Fiercer competition could not come at a worse moment for some of the continent’s biggest state rail firms, which are already suffering from dire financial problems. Worst of all is SNCF, which has a towering debt pile of €47bn ($54bn). The fourth package will mean it will lose the monopoly it has long held on France’s tracks. It is doing well on high-speed and commuter routes but its regional trains and rail-freight businesses are faring badly. Rail unions, which have been striking against reforms to end their members’ right to a job for life, will make it hard for SNCF’s bosses to react to change in the industry, notes Yves Crozet of the University of Lyon.
Deutsche Bahn will face far more competition from private operators after the fourth package takes effect. It has so far struggled to compete with newcomers. Profits have been squeezed; worries about its credit-worthiness are rising. A decade of cost-cutting has produced a steady fall in punctuality, quality and customer satisfaction. The number of late trains has increased by 30% since 2009; Germans are among the least satisfied with their railways in Europe. In 2016 the firm needed a €2.4bn bail-out from the German government to keep its investment plans on track.
The entry of more rivals is intended to encourage such firms to become leaner. It is also forcing them to diversify abroad. Trenitalia, Italy’s rail giant, has done so very recently, into Britain. Ernesto Sicilia, chairman and managing director of its new British unit, says that his firm is moving into the country in order to replace contracts lost at home as liberalisation bites. Yet the strategy has risks. NS, the Dutch state operator, has expanded abroad so rapidly that it now attracts criticism from politicians at home for carrying more passengers each day in Britain than in the Netherlands. Yet passenger numbers have in fact disappointed in recent years on many of its British franchises, and it is worried about possible losses. Deutsche Bahn lost money on its Scotrail franchise last year and needed a £10m ($13m) bail-out from its parent.
With their backs against the wall, state rail firms are not above using questionable tactics. Some have been found guilty of using their control over the tracks to win unfair advantage over private operators. Last year Spanish competition watchdogs fined Deutsche Bahn and Renfe, Spain’s state rail company, over €75m for collusion in the country’s rail-freight market. The same year NS was fined €41m for using data it had as an infrastructure owner to unfairly win a rail contract in Limburg, a Dutch province. Meanwhile, last October, Lithuanian Railways was fined €28m for going as far as removing a section of track on a cross-border link with Latvia to make life harder for a rival train operator. Rail startups also accuse various national champions of hogging the best rail slots, of engaging in predatory pricing and of pursuing vexatious litigation against them to push them out of the market.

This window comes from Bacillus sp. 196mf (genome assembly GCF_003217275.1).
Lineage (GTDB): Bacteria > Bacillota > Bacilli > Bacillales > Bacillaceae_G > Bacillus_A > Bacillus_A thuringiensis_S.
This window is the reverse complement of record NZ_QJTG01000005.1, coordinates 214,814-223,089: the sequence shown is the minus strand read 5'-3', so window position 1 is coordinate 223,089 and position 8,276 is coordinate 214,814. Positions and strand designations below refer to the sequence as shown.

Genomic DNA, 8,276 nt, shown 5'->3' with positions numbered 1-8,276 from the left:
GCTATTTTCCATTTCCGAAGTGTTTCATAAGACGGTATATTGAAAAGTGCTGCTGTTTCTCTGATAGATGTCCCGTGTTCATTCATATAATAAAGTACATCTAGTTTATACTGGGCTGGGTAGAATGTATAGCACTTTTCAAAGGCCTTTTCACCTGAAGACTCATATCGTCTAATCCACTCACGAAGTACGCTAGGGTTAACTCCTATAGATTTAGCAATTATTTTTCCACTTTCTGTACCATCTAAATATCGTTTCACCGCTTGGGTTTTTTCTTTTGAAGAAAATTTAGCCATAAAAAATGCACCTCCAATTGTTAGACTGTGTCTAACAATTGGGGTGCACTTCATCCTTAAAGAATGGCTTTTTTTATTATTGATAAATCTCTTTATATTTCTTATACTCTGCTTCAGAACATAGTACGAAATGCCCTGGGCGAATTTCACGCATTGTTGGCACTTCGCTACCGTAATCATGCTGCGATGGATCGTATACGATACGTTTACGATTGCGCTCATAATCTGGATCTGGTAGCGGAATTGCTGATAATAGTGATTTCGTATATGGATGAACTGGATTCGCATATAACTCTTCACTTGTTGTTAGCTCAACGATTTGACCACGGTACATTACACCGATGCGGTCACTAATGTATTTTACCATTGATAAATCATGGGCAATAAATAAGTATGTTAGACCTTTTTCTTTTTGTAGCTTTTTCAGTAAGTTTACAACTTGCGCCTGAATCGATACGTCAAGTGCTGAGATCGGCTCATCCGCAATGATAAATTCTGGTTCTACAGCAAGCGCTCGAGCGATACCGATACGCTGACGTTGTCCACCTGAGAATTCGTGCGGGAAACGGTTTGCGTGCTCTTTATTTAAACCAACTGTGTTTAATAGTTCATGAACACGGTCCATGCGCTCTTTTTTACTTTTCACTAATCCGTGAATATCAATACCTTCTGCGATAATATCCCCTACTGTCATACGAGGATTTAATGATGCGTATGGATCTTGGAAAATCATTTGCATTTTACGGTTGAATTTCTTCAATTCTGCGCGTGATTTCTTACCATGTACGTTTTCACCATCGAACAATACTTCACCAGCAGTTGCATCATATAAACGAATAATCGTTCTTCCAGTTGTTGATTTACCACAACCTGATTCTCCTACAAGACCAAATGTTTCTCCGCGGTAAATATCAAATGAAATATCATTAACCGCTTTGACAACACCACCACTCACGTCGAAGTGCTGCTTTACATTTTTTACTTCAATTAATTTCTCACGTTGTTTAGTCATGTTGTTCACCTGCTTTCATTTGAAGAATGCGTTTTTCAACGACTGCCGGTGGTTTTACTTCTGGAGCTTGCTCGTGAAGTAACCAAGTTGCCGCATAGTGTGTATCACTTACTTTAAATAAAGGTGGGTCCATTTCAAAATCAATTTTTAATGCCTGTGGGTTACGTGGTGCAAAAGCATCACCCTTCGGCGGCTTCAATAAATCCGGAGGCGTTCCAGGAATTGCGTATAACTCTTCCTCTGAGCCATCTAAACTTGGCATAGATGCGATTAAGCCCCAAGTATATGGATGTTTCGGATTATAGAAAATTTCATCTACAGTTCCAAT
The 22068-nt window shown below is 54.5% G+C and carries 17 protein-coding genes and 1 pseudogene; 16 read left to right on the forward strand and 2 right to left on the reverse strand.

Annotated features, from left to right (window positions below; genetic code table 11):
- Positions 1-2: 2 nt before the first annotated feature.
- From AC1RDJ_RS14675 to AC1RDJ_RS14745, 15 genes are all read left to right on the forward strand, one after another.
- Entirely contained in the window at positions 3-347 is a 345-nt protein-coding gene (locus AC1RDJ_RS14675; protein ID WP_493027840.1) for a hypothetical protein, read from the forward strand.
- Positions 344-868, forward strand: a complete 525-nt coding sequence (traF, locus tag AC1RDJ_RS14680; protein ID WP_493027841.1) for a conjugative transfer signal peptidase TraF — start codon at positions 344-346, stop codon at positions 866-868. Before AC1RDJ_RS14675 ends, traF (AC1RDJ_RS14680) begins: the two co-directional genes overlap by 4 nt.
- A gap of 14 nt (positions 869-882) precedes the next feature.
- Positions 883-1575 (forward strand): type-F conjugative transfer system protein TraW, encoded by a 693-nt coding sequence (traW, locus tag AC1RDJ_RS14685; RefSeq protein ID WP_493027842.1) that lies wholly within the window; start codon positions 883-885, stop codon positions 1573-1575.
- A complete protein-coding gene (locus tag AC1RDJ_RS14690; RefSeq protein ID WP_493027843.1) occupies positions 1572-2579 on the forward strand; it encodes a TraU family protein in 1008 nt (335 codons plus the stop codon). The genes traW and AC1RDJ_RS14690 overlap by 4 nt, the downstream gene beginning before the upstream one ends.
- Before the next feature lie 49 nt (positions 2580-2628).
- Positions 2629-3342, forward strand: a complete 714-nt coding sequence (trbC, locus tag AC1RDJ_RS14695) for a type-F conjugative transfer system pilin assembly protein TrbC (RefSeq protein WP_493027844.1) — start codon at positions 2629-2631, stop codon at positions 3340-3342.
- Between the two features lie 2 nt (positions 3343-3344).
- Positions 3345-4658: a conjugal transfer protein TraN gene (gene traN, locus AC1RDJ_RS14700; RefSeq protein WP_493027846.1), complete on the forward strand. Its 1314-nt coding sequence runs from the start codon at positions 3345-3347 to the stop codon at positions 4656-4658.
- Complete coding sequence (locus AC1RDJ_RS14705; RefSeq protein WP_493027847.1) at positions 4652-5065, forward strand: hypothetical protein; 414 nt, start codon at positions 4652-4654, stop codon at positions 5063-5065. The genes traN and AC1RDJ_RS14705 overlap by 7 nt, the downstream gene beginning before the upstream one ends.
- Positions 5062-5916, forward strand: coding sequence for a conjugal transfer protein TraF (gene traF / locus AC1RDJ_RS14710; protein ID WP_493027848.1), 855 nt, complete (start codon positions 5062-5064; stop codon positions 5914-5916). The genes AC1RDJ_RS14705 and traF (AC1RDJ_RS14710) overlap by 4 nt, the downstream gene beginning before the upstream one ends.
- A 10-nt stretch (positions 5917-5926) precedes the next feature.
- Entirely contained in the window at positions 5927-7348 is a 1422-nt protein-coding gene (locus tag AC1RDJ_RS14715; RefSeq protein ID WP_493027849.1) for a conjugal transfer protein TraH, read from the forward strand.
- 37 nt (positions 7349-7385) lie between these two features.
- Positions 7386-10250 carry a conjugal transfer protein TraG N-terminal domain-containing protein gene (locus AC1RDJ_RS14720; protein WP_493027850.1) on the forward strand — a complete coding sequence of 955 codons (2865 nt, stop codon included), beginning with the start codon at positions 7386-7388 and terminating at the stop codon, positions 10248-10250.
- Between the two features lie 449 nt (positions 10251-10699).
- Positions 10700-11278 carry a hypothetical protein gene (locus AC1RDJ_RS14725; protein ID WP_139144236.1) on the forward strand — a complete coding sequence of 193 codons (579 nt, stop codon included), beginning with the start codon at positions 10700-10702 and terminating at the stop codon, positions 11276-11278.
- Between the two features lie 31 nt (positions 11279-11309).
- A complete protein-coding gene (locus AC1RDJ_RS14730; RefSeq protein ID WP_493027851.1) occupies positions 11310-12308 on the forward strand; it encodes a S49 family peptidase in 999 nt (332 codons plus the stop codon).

But many newcomers, including Radim Janèura, founder of Student Agency, another bus company, from the Czech Republic, are hopeful that the fourth package will overcome many of these problems. The rules strengthen the regulators’ powers to prevent anti-competitive behaviour, rather than acting in retrospect when complaints are made, as now. And the Luxembourg Protocol, a new set of global rules on rolling-stock leasing, will make it easier for startups to finance new trains, says Howard Rosen of the Rail Working Group, a trade body.
Ticket to ride
New entrants have often found it easier to take market share in smaller countries, where state rail firms do not have as much financial muscle as in larger states. And bigger companies, such as Flixbus and Student Agency, are less easily pushed around. Flixbus found it easy to request the track slots it wanted from Deutsche Bahn, says Jochen Engert, its chief executive—possibly because the incumbent feared a backlash from Flixbus’s legions of customers (the firm controls over 90% of Germany’s bus market).
Smaller outfits may be too financially weak to take advantage of the reforms: LEO Express, for all Mr Novotny’s optimism about the coming changes, has lost money since its founding in 2010. And the high costs involved in starting a new railway firm mean that it will take time for the full benefits of competition to be felt by EU passengers, says Lorenzo Casullo of the OECD, a think-tank. Europe’s railways are on a long journey, but commuters will surely be better off down the line.